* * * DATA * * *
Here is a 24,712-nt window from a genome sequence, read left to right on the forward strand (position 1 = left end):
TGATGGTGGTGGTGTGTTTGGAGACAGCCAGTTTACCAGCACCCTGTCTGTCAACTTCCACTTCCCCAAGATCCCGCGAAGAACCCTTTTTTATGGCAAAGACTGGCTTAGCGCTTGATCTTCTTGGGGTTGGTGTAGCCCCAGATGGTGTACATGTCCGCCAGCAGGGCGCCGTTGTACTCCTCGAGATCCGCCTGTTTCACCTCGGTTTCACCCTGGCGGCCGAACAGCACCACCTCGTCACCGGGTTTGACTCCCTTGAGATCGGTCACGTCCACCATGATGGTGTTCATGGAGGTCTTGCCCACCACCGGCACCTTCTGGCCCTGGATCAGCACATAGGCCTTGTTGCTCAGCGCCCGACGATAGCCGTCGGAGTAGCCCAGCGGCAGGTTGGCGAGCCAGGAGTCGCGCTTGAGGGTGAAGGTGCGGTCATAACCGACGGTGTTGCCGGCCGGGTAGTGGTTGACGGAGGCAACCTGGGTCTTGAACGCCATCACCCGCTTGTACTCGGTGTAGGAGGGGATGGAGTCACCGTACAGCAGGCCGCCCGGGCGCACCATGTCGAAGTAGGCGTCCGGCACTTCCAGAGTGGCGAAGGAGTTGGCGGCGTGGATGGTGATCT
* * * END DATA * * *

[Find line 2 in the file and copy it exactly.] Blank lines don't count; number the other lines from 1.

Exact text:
TGATGGTGGTGGTGTGTTTGGAGACAGCCAGTTTACCAGCACCCTGTCTGTCAACTTCCACTTCCCCAAGATCCCGCGAAGAACCCTTTTTTATGGCAAAGACTGGCTTAGCGCTTGATCTTCTTGGGGTTGGTGTAGCCCCAGATGGTGTACATGTCCGCCAGCAGGGCGCCGTTGTACTCCTCGAGATCCGCCTGTTTCACCTCGGTTTCACCCTGGCGGCCGAACAGCACCACCTCGTCACCGGGTTTGACTCCCTTGAGATCGGTCACGTCCACCATGATGGTGTTCATGGAGGTCTTGCCCACCACCGGCACCTTCTGGCCCTGGATCAGCACATAGGCCTTGTTGCTCAGCGCCCGACGATAGCCGTCGGAGTAGCCCAGCGGCAGGTTGGCGAGCCAGGAGTCGCGCTTGAGGGTGAAGGTGCGGTCATAACCGACGGTGTTGCCGGCCGGGTAGTGGTTGACGGAGGCAACCTGGGTCTTGAACGCCATCACCCGCTTGTACTCGGTGTAGGAGGGGATGGAGTCACCGTACAGCAGGCCGCCCGGGCGCACCATGTCGAAGTAGGCGTCCGGCACTTCCAGAGTGGCGAAGGAGTTGGCGGCGTGGATGGTGATCT